One of the more neat aspects of the Internet is its impact on prices.
Before the Internet, researching the best price for something was relatively hard. Or, I imagine it to have been hard. The price you got for a consumable, like a car, a house, an airline ticket or hotel room largely depended on who you knew or how many people you called and asked.
One of the impacts of the Internet has been relative deflation in prices as a result of the ability of customers to compare prices easily. This decrease in the cost of becoming un-ignorant has eaten directly into the margin. I don’t think I can argue that the barriers of entry have been significantly lowered as a result of the Internet: a hotel still requires capital to build rooms, and an airline still requires airplanes and people to fly. But I can see that certain barriers have come down. It’s possible for certain companies to compete entirely on price and cost-efficiency models. Customer service is increasingly becoming a relevant differentiator too. Refreshingly.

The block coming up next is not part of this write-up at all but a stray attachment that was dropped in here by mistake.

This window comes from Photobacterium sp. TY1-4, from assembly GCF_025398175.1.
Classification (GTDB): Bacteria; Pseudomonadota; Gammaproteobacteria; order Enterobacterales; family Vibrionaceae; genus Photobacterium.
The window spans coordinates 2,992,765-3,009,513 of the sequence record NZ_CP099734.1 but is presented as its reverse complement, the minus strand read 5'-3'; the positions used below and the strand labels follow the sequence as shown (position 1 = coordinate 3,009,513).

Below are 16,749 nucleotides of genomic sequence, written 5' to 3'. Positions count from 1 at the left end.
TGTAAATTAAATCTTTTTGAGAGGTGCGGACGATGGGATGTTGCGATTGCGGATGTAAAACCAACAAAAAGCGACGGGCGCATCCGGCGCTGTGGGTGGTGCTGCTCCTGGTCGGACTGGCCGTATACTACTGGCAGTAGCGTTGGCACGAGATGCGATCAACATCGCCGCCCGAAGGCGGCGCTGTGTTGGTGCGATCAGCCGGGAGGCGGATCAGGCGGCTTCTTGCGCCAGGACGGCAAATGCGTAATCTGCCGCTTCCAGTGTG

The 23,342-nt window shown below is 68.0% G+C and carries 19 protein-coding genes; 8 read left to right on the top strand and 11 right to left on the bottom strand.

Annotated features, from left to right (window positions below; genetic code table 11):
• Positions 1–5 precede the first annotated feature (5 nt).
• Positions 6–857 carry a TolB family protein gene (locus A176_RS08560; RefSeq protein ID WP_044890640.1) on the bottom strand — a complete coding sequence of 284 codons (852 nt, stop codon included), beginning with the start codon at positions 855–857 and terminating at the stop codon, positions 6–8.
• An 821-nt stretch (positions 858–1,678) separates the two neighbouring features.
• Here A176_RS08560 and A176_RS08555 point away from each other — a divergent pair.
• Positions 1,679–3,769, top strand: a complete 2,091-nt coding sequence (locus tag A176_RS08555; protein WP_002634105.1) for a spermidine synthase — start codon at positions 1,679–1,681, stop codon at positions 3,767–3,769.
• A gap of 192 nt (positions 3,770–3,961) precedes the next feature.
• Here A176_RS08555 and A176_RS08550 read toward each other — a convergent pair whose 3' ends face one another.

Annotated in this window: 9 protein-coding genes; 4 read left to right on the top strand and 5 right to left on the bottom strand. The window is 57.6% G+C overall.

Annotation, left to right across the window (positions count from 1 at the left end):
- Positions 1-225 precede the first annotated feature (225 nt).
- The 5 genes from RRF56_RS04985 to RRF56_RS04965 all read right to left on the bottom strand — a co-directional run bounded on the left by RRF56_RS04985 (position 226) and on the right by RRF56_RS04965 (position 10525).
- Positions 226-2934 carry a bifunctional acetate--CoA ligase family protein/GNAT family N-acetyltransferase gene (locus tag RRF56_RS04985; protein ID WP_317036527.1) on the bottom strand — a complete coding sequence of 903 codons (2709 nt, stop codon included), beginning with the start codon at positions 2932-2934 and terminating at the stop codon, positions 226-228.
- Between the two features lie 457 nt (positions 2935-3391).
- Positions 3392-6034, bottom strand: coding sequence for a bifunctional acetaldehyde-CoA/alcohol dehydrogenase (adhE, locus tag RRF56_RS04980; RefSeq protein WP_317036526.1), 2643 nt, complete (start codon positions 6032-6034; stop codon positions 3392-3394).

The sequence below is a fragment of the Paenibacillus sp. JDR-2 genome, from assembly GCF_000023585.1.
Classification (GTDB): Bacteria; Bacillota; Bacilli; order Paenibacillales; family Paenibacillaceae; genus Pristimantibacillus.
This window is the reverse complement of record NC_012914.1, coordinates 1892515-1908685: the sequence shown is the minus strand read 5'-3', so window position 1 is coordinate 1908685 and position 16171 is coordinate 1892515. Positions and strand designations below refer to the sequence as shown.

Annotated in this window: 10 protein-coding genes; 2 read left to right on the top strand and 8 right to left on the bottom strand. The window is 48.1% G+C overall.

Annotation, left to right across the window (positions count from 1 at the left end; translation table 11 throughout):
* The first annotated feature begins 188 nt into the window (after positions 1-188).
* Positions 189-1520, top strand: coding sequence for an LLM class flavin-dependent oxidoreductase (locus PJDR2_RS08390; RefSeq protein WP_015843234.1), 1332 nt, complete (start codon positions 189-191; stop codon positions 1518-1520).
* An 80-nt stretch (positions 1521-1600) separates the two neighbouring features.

You also have a whole bunch of aggregator companies these days too who derive their income by making the cost of research to consumer (in terms of time, effort, and ease) come down as well. In way, this represents a refreshing triumph of ingenuity and innovation: how revenue management analytics, web analytics, creative, information architecture, and strategic IT can come together to create revenue streams that didn’t exist before.
We could see still more deflation on the margins. I’m more interested to see how companies discover new values that “consumers didn’t know they would want to pay for”.